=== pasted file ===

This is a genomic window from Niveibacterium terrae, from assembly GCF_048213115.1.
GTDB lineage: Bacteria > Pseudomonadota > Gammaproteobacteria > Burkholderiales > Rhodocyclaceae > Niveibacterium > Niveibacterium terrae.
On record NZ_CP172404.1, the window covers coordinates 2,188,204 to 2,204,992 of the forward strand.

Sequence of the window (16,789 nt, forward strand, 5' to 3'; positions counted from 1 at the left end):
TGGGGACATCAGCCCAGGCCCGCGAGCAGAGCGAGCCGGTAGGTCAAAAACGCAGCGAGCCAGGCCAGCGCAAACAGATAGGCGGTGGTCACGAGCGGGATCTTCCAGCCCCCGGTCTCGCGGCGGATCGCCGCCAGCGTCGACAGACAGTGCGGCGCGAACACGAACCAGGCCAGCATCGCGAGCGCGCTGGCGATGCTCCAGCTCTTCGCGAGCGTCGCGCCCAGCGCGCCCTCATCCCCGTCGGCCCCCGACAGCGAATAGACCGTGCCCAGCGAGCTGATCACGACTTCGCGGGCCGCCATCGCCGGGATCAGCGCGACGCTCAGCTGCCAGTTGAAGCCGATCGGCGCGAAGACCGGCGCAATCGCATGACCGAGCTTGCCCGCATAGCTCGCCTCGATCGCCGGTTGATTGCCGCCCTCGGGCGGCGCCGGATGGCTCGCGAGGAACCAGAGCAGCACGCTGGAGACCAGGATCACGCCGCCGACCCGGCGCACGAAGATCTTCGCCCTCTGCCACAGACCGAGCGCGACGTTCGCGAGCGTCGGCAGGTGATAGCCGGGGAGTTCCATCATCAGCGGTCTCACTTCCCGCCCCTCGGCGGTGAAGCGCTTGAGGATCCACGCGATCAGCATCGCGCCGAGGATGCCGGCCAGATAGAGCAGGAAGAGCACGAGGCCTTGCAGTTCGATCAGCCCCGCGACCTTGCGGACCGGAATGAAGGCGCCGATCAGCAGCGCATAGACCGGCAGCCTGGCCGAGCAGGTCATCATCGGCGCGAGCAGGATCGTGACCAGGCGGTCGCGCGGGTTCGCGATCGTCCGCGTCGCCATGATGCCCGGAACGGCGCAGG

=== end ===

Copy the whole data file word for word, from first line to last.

This is a genomic window from Niveibacterium terrae, from assembly GCF_048213115.1.
GTDB lineage: Bacteria > Pseudomonadota > Gammaproteobacteria > Burkholderiales > Rhodocyclaceae > Niveibacterium > Niveibacterium terrae.
On record NZ_CP172404.1, the window covers coordinates 2,188,204 to 2,204,992 of the forward strand.

Sequence of the window (16,789 nt, forward strand, 5' to 3'; positions counted from 1 at the left end):
TGGGGACATCAGCCCAGGCCCGCGAGCAGAGCGAGCCGGTAGGTCAAAAACGCAGCGAGCCAGGCCAGCGCAAACAGATAGGCGGTGGTCACGAGCGGGATCTTCCAGCCCCCGGTCTCGCGGCGGATCGCCGCCAGCGTCGACAGACAGTGCGGCGCGAACACGAACCAGGCCAGCATCGCGAGCGCGCTGGCGATGCTCCAGCTCTTCGCGAGCGTCGCGCCCAGCGCGCCCTCATCCCCGTCGGCCCCCGACAGCGAATAGACCGTGCCCAGCGAGCTGATCACGACTTCGCGGGCCGCCATCGCCGGGATCAGCGCGACGCTCAGCTGCCAGTTGAAGCCGATCGGCGCGAAGACCGGCGCAATCGCATGACCGAGCTTGCCCGCATAGCTCGCCTCGATCGCCGGTTGATTGCCGCCCTCGGGCGGCGCCGGATGGCTCGCGAGGAACCAGAGCAGCACGCTGGAGACCAGGATCACGCCGCCGACCCGGCGCACGAAGATCTTCGCCCTCTGCCACAGACCGAGCGCGACGTTCGCGAGCGTCGGCAGGTGATAGCCGGGGAGTTCCATCATCAGCGGTCTCACTTCCCGCCCCTCGGCGGTGAAGCGCTTGAGGATCCACGCGATCAGCATCGCGCCGAGGATGCCGGCCAGATAGAGCAGGAAGAGCACGAGGCCTTGCAGTTCGATCAGCCCCGCGACCTTGCGGACCGGAATGAAGGCGCCGATCAGCAGCGCATAGACCGGCAGCCTGGCCGAGCAGGTCATCATCGGCGCGAGCAGGATCGTGACCAGGCGGTCGCGCGGGTTCGCGATCGTCCGCGTCGCCATGATGCCCGGAACGGCGCAGG